As of Sept. 2011, urban renewal in Idaho controls $3.5 BILLION dollars worth of increment property value, and Kootenai County has the most of any other county in the state.

    With this kind of money and political power, is there any real hope for responsible use? Maybe we need to accept the reality of human character flaws, scrap the whole thing, and go back to the good old system of capitalism, where private business takes on private risk and reward, and public entities have to ask the voters for major spending projects. Brilliant!

  • Susie Snedaker posted at 8:44 am on Wed, Feb 22, 2012.

    Susie Snedaker Posts: 63

    John Stone's representative stated that Riverstone was a brown field. When and by whom was this area declared a brown field?

  • rexaroni posted at 8:35 am on Wed, Feb 22, 2012.

    rexaroni Posts: 189

    The last few lines of the editorial: "Urban renewal is a prime example of short-term pain for long-term gain. Urban renewal districts have limited lifetimes, but the additional property tax revenue they'll generate can last for generations."

    That sentence should have read: "Urban renewal DONE RIGHT is a prime example of short-term pain for long-term gain."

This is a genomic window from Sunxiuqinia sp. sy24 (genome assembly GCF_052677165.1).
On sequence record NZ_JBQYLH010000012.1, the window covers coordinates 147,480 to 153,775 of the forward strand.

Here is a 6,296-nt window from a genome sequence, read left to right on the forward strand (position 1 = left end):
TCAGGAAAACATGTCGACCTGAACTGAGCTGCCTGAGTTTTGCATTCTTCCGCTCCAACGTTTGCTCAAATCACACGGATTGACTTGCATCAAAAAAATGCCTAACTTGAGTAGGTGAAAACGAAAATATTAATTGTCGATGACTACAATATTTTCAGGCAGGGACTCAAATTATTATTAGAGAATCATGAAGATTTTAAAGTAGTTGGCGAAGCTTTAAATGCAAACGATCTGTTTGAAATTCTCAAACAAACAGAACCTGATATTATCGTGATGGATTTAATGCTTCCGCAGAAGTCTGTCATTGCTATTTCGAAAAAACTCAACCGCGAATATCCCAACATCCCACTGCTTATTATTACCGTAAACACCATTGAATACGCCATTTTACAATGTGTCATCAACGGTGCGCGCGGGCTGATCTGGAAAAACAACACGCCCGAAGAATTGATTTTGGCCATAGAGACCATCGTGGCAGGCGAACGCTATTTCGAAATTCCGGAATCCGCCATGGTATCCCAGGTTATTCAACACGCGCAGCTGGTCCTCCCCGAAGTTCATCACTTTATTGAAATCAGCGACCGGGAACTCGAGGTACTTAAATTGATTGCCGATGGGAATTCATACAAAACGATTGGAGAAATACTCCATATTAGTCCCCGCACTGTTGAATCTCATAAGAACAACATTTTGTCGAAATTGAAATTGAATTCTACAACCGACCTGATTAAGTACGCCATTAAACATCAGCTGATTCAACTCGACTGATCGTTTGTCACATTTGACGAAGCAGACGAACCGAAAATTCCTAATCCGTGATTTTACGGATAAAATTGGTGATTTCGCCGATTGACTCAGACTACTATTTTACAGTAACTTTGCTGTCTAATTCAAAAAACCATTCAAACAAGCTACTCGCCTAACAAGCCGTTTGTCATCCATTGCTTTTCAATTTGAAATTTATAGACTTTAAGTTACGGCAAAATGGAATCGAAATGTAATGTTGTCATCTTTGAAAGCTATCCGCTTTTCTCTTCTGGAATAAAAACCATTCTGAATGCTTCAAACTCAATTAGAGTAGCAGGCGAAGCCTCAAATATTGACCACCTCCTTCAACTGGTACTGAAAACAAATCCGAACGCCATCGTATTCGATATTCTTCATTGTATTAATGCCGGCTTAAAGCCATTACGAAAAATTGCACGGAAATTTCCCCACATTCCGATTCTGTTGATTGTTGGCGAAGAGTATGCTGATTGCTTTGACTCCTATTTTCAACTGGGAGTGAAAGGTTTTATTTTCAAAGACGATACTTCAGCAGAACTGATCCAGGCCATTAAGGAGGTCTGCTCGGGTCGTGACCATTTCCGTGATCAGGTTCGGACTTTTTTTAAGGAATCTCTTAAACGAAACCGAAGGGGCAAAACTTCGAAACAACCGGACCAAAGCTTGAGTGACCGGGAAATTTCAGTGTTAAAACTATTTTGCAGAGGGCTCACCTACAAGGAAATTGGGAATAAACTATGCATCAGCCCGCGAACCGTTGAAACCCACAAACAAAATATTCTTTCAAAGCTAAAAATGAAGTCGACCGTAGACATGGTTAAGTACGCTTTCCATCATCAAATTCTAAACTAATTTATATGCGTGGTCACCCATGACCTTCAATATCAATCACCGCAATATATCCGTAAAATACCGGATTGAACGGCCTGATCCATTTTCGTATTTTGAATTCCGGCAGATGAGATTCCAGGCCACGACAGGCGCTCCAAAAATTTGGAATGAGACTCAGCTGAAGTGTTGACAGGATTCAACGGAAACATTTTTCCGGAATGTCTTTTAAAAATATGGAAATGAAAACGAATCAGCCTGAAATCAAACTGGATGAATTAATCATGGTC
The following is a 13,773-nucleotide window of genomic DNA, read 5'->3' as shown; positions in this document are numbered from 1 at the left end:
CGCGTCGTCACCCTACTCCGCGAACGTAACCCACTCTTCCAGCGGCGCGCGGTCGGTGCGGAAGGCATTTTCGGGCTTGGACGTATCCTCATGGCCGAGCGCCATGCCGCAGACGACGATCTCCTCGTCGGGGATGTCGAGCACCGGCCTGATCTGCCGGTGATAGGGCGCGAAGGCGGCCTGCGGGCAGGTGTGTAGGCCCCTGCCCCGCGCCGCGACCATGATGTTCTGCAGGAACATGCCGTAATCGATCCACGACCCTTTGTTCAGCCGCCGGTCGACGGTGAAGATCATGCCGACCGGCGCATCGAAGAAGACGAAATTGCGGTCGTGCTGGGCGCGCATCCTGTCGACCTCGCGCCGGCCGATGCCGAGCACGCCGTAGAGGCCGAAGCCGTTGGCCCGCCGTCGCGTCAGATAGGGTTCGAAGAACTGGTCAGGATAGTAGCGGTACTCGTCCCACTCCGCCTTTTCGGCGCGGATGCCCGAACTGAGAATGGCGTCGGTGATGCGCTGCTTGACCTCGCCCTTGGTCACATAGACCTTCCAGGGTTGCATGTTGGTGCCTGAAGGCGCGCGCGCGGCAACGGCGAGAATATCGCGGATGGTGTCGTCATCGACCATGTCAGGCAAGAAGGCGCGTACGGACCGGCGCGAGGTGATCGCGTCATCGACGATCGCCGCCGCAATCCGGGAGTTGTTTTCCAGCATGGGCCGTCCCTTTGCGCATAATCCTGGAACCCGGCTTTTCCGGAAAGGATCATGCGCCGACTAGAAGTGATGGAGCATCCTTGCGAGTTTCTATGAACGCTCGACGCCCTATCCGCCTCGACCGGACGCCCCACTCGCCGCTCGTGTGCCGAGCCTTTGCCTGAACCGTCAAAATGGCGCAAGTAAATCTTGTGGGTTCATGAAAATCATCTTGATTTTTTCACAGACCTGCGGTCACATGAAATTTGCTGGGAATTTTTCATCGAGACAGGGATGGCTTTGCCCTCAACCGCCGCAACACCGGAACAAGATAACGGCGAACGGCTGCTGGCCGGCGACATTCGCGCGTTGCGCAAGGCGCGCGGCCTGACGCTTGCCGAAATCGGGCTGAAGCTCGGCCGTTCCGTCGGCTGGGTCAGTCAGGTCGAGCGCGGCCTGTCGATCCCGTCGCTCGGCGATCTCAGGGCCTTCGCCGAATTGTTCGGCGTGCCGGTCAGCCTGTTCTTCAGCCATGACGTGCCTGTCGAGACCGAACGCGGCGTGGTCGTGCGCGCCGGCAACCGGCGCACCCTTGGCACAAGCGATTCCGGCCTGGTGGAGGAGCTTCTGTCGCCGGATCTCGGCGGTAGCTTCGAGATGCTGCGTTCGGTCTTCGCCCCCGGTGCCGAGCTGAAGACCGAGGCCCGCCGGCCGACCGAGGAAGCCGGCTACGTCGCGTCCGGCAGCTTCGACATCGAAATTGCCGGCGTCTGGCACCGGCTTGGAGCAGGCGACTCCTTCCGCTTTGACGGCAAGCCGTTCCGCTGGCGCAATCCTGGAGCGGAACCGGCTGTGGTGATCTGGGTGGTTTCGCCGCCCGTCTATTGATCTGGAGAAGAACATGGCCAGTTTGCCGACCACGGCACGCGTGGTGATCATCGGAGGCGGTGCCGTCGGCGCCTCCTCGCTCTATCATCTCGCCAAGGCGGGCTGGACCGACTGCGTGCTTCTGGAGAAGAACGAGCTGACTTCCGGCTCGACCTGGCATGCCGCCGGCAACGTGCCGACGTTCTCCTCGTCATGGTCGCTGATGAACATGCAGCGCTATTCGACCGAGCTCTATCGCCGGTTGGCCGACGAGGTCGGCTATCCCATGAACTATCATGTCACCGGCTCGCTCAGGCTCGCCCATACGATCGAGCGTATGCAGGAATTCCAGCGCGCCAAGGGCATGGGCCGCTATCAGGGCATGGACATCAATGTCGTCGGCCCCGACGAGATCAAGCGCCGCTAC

If it were done right, I could live with it. Shorter URA lifetimes, tighter districts, more well-defined URA/URD's charters, projects worthy of those charters (i.e. blight), no croneyism, citizen oversight. All of these could make urban renewal something taxpayers could live with. I haven't seen too many examples of it done right, though.

  • mister d posted at 7:42 am on Wed, Feb 22, 2012.

    mister d Posts: 1531

    I am against this misuse of tax maney that benefits a few at the expense of many. Good luck Rep. Shaefer with your bill to end the unfairness to many, profit for few.

  • rollingthunder posted at 7:26 am on Wed, Feb 22, 2012.

    rollingthunder Posts: 352

    Urban Renewal Districts amount to taxation without representation (the reason we threw the tea overboard) URDs should never have been allowed and good for Rep. Schaefer for introduction of a bill to get rid of them. By allowing URDs you have created a monster that consumes tax money that we the people have no say about. Get rid of all URD legislation and remove all legislators that support them!!!

  • Will Penny posted at 6:40 am on Wed, Feb 22, 2012.

    Will Penny Posts: 265

    You bet I'm keeping an eye on what the lcdc funds. They're using my tax $$ to fund projects in CDA. I don't live in CDA and don't want to fund their good ol' boy hoity toity projects. Same goes for all the other URAs in KC. CDA, Post Falls, Harrison, Hayden you want fancy a**ed projects, pay for them yourselfs and let the tax$$ from those of us who live outside your borders go to the taxing districts that we pay for our services.